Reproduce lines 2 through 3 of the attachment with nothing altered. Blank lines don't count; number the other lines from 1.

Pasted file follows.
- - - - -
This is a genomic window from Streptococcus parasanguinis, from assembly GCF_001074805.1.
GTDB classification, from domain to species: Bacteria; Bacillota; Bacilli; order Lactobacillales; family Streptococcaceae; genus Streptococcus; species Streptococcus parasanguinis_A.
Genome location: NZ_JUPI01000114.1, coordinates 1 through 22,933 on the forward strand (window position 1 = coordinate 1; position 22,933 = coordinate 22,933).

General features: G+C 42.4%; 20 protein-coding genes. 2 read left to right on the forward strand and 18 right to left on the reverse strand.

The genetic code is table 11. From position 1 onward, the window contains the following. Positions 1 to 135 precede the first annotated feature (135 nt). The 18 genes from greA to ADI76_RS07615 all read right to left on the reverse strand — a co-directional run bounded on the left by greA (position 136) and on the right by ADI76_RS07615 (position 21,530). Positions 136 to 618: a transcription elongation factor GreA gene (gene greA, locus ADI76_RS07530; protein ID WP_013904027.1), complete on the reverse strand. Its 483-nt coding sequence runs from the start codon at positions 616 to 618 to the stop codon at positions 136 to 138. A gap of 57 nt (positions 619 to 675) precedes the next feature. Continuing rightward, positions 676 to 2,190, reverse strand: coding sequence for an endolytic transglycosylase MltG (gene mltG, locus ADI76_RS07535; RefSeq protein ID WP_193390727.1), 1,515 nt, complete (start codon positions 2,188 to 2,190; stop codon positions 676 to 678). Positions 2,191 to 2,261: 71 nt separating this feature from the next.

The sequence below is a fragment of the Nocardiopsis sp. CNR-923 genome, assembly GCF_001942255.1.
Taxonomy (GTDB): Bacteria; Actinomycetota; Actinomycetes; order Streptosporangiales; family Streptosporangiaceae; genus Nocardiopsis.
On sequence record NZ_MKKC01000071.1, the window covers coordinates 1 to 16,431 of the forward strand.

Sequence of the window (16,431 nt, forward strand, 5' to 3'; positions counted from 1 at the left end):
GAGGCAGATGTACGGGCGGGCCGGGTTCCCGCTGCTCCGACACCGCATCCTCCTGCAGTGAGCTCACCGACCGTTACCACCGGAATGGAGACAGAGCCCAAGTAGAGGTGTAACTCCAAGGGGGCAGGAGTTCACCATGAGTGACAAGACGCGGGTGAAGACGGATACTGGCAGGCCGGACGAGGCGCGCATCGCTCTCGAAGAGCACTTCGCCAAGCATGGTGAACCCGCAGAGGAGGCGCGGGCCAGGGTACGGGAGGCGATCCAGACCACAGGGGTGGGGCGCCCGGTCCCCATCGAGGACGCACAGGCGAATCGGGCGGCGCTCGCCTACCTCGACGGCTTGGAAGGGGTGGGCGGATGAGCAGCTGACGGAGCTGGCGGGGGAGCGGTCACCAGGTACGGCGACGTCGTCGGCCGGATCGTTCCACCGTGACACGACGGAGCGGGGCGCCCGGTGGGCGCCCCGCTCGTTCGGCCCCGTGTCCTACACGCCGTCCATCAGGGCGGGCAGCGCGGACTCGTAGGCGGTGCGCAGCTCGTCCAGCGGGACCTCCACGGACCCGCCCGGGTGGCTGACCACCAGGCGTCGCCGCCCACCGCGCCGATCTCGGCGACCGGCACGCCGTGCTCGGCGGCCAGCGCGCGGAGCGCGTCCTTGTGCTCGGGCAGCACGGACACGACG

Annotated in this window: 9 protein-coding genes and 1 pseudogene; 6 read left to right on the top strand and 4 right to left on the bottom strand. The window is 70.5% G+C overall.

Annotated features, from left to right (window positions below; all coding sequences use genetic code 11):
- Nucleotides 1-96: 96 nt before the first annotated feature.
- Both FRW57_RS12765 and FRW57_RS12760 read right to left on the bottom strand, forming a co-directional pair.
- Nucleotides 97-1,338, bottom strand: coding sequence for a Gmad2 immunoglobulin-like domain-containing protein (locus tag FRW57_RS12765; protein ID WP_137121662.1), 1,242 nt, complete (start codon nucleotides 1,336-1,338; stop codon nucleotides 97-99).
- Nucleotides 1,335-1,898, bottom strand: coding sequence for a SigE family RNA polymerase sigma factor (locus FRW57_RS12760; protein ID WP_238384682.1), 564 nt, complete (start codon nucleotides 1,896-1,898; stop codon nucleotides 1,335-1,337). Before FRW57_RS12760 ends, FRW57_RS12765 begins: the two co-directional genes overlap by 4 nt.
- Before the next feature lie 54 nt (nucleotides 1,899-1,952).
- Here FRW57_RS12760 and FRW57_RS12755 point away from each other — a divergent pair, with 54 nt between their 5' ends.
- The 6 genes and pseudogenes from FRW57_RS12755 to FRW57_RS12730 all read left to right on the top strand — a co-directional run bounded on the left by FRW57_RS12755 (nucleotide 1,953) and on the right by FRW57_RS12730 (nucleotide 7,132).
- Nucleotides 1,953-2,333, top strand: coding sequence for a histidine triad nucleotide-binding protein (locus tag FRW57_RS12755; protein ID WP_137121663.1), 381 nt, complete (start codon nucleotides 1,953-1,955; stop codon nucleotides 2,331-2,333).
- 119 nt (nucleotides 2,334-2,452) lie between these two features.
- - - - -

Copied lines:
GTDB classification, from domain to species: Bacteria; Bacillota; Bacilli; order Lactobacillales; family Streptococcaceae; genus Streptococcus; species Streptococcus parasanguinis_A.
Genome location: NZ_JUPI01000114.1, coordinates 1 through 22,933 on the forward strand (window position 1 = coordinate 1; position 22,933 = coordinate 22,933).